FAQ

(Frequently Asked Questions)

  1. What is a physician assistant (PA)?
  2. How do doctors and PAs work together?
  3. Which areas of medicine can PAs work in?
  4. What are differences between physicians and PAs?
  5. What are the pre-requisites for PA programs?
  6. What is the common application site for most PA programs?
  7. What is a CNA and where can I go to get CNA certification in this local area?
  8. What service/volunteer opportunities are available locally with a pre-health focus?
  9. How do I find out more information about various programs?

 

 

1. What is a physician assistant?

PAs are health care professionals who are licensed to practice medicine with physician supervision. PAs conduct physical exams, diagnose and treat illnesses, order and interpret tests, counsel on preventive health care, assist in surgery, and in virtually all states can write prescriptions. PAs are trained in intensive education programs accredited by the Accreditation Review Commission on Education for the Physician Assistant (ARC-PA). Physician assistants receive a broad education in medicine.

Source: http://www.physicianassistantforum.com/forums/faq.php?s=242267f7ceaa2f9666c5163d689dc9b0&faq=new_faq_item#faq_new_faq_item9

 

2. How do doctors and PAs work together?

Because of the close working relationship the PAs have with physicians, PAs are educated in the medical model designed to complement physician training. The relationship between a PA and the supervising physician is one of mutual trust and respect. The physician assistant is a representative of the physician, treating the patient in the style and manner developed and directed by the supervising physician. The physician and PA practice as members of a medical team.

 

3. Which areas of medicine can PAs work in?

PAs work in all areas of medicine, not just primary care. General rotations in PA school include (family medicine, internal med, general surgery, pediatrics, women’s health, emergency medicine, psychiatry, and electives); PA’s can work in any area of medicine including: neurology, dermatology, etc. In fact, the distribution is as follows according to the 2010 APAA Census:

PAPrimarySpecialties

 

4. What are the differences between physicians and PAs?

The scope of the PA's practice corresponds to the supervising physician's practice. In general, a physician assistant will see many of the same types of patients as the physician. The cases handled by physicians are generally the more complicated medical cases or those cases, which require care that is not a routine part of the PA's scope of work.

Physician assistants are educated in the "medical model"; in some schools they attend many of the same classes as medical students. One of the main differences between PA education and a physician’s education is not the core content of the curriculum, but the amount of time spent in formal education. In addition to time in school, physicians are required to do an internship, and the majority of physician’s also complete a residency in a specialty following that. PAs do not have to undertake an internship or residency. A physician has complete responsibility for the care of the patient. PAs share that responsibility with the supervising physicians.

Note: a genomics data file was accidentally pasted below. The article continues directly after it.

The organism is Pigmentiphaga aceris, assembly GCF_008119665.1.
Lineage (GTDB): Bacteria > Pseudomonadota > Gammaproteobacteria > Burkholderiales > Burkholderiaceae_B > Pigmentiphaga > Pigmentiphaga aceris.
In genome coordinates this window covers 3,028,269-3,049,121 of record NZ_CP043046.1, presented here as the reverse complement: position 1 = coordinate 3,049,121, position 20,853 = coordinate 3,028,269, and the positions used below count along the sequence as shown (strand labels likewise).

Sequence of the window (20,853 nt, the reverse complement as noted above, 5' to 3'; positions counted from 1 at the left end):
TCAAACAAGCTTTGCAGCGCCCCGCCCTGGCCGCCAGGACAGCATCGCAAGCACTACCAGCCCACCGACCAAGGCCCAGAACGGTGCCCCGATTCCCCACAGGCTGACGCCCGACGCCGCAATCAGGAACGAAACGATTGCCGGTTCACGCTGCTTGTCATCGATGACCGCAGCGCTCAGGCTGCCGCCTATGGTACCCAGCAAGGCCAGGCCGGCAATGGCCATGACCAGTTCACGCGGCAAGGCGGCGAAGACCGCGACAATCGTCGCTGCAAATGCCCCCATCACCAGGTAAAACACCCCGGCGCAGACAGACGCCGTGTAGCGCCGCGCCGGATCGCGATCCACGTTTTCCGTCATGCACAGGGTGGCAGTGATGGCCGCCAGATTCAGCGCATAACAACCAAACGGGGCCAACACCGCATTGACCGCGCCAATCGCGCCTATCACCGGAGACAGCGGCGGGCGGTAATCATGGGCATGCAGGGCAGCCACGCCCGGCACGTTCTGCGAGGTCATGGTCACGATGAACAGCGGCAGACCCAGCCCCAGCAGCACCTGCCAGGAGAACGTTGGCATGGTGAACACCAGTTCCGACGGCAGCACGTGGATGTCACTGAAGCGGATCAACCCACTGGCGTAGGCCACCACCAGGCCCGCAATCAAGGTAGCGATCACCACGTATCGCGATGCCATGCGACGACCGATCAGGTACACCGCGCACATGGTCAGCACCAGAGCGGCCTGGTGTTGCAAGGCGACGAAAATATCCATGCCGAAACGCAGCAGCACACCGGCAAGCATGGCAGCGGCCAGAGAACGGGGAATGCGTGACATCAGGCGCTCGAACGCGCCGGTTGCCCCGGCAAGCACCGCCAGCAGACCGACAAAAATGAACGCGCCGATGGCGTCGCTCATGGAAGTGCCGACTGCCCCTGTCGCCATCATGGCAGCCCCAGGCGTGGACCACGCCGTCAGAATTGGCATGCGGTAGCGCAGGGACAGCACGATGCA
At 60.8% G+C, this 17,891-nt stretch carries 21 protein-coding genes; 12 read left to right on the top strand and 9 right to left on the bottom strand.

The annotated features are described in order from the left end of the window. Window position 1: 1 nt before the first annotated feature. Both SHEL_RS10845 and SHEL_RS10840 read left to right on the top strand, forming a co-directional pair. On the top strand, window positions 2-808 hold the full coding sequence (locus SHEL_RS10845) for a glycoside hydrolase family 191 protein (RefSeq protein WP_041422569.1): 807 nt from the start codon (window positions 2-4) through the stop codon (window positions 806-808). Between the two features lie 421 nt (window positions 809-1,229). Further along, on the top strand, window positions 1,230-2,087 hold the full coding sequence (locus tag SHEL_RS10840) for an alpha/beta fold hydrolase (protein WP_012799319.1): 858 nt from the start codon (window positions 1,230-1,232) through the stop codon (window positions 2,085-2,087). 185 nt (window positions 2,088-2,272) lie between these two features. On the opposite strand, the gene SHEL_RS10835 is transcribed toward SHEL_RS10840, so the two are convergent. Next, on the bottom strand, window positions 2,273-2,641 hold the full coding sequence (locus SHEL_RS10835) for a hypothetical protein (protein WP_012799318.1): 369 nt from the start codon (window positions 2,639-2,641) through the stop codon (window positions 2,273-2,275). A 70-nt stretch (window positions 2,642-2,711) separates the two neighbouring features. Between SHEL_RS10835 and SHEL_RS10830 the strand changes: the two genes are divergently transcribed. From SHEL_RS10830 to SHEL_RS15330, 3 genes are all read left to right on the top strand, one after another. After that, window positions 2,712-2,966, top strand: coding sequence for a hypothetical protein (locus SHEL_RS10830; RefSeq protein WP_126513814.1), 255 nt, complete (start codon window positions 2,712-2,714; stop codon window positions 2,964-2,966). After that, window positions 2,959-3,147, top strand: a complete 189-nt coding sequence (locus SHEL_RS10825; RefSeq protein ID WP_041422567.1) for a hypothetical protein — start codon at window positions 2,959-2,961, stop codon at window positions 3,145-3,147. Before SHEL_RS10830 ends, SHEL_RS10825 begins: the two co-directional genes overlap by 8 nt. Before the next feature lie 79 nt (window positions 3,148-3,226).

Source: http://www.physicianassistantforum.com/forums/faq.php?s=242267f7ceaa2f9666c5163d689dc9b0&faq=new_faq_item#faq_new_faq_item9

 

5. What are the prerequisites for PA school?

Most physician assistant programs require applicants to have previous health care experience and some college education. Many people work as a CNA or EMT to get health care experience. Different PA programs require different prerequisite courses so you need to be certain to identify early programs you plan to apply to and be sure that you are meeting the prerequisite required courses.

Some PA programs require you to take the GRE, while some others do not require any test. A few PA programs accept MCAT scores instead of GRE programs.

 

6. What is the common application site for most PA programs?

Most PA programs use the CASPA application site. About 93% of PA schools use CASPA. CASPA is free and online. You mail school transcripts and letters of recommendations to CASPA. CASPA will send an electronic copy of your application to each PA program you choose.

Source: https://portal.caspaonline.org

 

7. What is a CNA and where can I go to get CNA certification in this local area?

Click here for additional information

 

8. What service/volunteer opportunities are available locally with a pre-health focus?

Click here for additional information

 

 

9. How do I find out more information about various programs?

Attending an information session, preview day, or visiting campus is a great way to learn more. Here are links to various opportunities.

 

 

 

 

 

Updated 10/09/2013 JMV